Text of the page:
|Exhibition at Milwaukee Art Museum returns a voice to objects that have long stood silent|
|Written by News desk - artdaily.com|
|Monday, 30 April 2012 09:29|
MILWAUKEE, WIS.- For the first time in nearly thirty years, Face Jugs: Art and Ritual in 19th-Century South Carolina brings together a comprehensive collection of early Edgefield face vessels from leading institutions and collectors.
On view at the Milwaukee Art Museum from April 26 through August 5, 2012, the exhibition examines the face jug as a wondrous, albeit complex, object.
In the mid-nineteenth century, slaves in the Edgefield District of South Carolina began creating vessels with applied faces, a form now known as the face jug. The small vessel is turned stoneware with facial features—wide eyes and bared teeth—made of kaolin, a locally sourced clay. By the end of the century, African Americans were no longer producing face jugs. White potters appropriated the design, stopped using kaolin, and created similar objects mostly as whimsies. The vessels grew in popularity but had lost the symbolic power of their original form. Unfortunately, as time passed, the story mysteriously disappeared as well.
“The exhibition celebrates the aesthetic power of these potent art forms,” says Claudia Mooney, curator for the Chipstone Foundation. “It explores the different lenses through which to consider the vessels and their uses and, perhaps more important, their cultural meanings within a community of Americans that lived within the most challenging of circumstances.”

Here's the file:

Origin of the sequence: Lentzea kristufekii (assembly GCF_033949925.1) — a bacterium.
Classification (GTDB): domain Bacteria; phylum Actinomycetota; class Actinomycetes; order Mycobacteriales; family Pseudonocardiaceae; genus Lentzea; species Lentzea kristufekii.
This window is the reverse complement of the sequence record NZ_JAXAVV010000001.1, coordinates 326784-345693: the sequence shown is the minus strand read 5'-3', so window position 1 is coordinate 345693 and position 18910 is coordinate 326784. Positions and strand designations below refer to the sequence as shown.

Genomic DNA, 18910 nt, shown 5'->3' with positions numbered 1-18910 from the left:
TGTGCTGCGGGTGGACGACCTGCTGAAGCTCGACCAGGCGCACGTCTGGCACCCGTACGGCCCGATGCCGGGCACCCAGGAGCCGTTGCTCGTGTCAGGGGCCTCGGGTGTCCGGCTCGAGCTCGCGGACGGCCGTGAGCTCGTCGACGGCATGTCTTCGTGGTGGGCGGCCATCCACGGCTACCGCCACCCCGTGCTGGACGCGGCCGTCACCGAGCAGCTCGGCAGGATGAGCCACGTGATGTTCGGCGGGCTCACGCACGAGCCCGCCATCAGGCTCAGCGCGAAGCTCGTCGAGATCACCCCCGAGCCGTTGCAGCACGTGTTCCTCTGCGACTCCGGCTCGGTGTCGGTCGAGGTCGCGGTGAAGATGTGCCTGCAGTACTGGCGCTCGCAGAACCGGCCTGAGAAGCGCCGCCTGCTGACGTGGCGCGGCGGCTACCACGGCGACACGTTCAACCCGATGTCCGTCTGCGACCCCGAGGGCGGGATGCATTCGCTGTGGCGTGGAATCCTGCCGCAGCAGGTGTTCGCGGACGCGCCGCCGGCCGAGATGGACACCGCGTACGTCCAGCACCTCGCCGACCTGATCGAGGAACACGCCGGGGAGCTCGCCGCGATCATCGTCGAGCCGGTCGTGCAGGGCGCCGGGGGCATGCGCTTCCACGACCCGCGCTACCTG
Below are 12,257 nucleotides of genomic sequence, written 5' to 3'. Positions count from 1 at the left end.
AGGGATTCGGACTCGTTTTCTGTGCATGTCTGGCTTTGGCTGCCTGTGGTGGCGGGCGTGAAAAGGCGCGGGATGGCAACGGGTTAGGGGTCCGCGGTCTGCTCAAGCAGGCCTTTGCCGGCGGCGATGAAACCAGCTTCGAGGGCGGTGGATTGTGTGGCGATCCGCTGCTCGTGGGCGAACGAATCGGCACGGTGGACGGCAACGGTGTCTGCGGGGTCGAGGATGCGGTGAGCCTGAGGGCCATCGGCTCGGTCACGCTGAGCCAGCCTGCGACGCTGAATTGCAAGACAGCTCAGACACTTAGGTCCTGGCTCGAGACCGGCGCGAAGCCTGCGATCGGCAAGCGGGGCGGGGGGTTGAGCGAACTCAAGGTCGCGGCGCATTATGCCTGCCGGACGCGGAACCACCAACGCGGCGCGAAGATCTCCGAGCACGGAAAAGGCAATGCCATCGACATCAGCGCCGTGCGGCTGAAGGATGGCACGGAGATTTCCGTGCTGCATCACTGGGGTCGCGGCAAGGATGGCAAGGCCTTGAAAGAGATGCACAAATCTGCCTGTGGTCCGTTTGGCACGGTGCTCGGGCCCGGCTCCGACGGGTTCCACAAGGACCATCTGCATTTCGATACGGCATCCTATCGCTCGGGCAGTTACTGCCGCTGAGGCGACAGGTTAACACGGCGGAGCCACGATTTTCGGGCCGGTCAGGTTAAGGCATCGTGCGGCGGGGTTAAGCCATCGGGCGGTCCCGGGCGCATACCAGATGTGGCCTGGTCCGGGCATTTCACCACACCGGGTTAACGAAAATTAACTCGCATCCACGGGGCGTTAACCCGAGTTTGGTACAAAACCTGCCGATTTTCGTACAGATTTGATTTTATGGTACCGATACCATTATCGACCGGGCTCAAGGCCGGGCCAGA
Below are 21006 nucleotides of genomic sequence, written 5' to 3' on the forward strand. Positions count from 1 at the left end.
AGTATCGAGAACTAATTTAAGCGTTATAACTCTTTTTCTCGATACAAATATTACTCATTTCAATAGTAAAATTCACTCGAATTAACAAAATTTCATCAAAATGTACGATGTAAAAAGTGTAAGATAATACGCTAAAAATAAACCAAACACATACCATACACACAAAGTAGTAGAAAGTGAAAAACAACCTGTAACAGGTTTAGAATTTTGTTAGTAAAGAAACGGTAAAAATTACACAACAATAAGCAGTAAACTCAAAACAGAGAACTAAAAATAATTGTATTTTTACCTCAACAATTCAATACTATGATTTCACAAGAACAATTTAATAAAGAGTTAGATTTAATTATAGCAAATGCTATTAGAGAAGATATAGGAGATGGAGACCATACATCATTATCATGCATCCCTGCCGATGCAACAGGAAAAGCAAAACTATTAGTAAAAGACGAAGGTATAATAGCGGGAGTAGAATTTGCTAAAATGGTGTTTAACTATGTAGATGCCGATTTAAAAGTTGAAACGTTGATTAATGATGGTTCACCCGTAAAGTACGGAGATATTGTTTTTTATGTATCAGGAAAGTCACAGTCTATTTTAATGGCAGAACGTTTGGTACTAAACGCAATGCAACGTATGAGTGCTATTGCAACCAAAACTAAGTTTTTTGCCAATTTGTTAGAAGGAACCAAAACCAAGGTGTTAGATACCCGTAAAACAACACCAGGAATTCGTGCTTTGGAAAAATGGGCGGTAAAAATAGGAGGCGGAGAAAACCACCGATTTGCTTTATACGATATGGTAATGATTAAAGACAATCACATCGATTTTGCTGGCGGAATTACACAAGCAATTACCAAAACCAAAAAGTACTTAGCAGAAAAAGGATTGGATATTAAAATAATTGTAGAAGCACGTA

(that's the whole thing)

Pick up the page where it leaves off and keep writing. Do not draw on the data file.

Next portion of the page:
In light of new research, Face Jugs: Art and Ritual in 19th-Century South Carolina present the vessels within a context that takes into account the realities of slavery in the Southern United States, exploring their use as coded objects carrying hidden meanings.
“Few early American artifacts are as visually powerful and thematically complex as the diminutive stoneware face vessels made in South Carolina during and right after the Civil War,” says Jon Prown, director for the Chipstone Foundation. “Woven into their fabric are stories of cultural movement, human survival, spiritualism, and technological prowess that resonate as much today as they did 150 years ago.”
The exhibition is curated by Claudia Mooney, assistant curator at the Chipstone Foundation.